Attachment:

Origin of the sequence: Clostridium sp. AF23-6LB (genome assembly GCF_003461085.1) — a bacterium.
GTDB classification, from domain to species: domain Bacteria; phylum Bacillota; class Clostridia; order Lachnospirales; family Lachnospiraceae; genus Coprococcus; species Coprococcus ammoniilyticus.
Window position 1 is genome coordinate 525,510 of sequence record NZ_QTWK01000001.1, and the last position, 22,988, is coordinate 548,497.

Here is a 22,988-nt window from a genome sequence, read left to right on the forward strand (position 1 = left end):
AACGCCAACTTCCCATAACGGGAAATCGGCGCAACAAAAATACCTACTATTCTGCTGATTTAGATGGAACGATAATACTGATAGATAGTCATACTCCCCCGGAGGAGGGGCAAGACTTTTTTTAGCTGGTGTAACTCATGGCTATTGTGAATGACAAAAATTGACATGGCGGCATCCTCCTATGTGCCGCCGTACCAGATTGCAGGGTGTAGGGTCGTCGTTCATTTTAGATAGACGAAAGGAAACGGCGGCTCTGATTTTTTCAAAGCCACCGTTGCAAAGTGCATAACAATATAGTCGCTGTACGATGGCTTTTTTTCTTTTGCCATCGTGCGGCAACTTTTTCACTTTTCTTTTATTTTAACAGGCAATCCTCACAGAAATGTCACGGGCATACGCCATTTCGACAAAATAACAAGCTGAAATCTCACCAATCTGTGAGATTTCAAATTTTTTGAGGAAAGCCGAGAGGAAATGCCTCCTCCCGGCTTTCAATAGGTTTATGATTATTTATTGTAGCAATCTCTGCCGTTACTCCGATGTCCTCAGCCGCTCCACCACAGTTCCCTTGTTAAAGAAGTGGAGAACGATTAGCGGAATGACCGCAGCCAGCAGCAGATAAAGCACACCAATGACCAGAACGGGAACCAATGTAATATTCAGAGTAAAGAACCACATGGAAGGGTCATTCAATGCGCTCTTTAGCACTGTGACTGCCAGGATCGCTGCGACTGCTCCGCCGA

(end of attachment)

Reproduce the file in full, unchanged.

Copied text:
Origin of the sequence: Clostridium sp. AF23-6LB (genome assembly GCF_003461085.1) — a bacterium.
GTDB classification, from domain to species: domain Bacteria; phylum Bacillota; class Clostridia; order Lachnospirales; family Lachnospiraceae; genus Coprococcus; species Coprococcus ammoniilyticus.
Window position 1 is genome coordinate 525,510 of sequence record NZ_QTWK01000001.1, and the last position, 22,988, is coordinate 548,497.

Here is a 22,988-nt window from a genome sequence, read left to right on the forward strand (position 1 = left end):
AACGCCAACTTCCCATAACGGGAAATCGGCGCAACAAAAATACCTACTATTCTGCTGATTTAGATGGAACGATAATACTGATAGATAGTCATACTCCCCCGGAGGAGGGGCAAGACTTTTTTTAGCTGGTGTAACTCATGGCTATTGTGAATGACAAAAATTGACATGGCGGCATCCTCCTATGTGCCGCCGTACCAGATTGCAGGGTGTAGGGTCGTCGTTCATTTTAGATAGACGAAAGGAAACGGCGGCTCTGATTTTTTCAAAGCCACCGTTGCAAAGTGCATAACAATATAGTCGCTGTACGATGGCTTTTTTTCTTTTGCCATCGTGCGGCAACTTTTTCACTTTTCTTTTATTTTAACAGGCAATCCTCACAGAAATGTCACGGGCATACGCCATTTCGACAAAATAACAAGCTGAAATCTCACCAATCTGTGAGATTTCAAATTTTTTGAGGAAAGCCGAGAGGAAATGCCTCCTCCCGGCTTTCAATAGGTTTATGATTATTTATTGTAGCAATCTCTGCCGTTACTCCGATGTCCTCAGCCGCTCCACCACAGTTCCCTTGTTAAAGAAGTGGAGAACGATTAGCGGAATGACCGCAGCCAGCAGCAGATAAAGCACACCAATGACCAGAACGGGAACCAATGTAATATTCAGAGTAAAGAACCACATGGAAGGGTCATTCAATGCGCTCTTTAGCACTGTGACTGCCAGGATCGCTGCGACTGCTCCGCCGA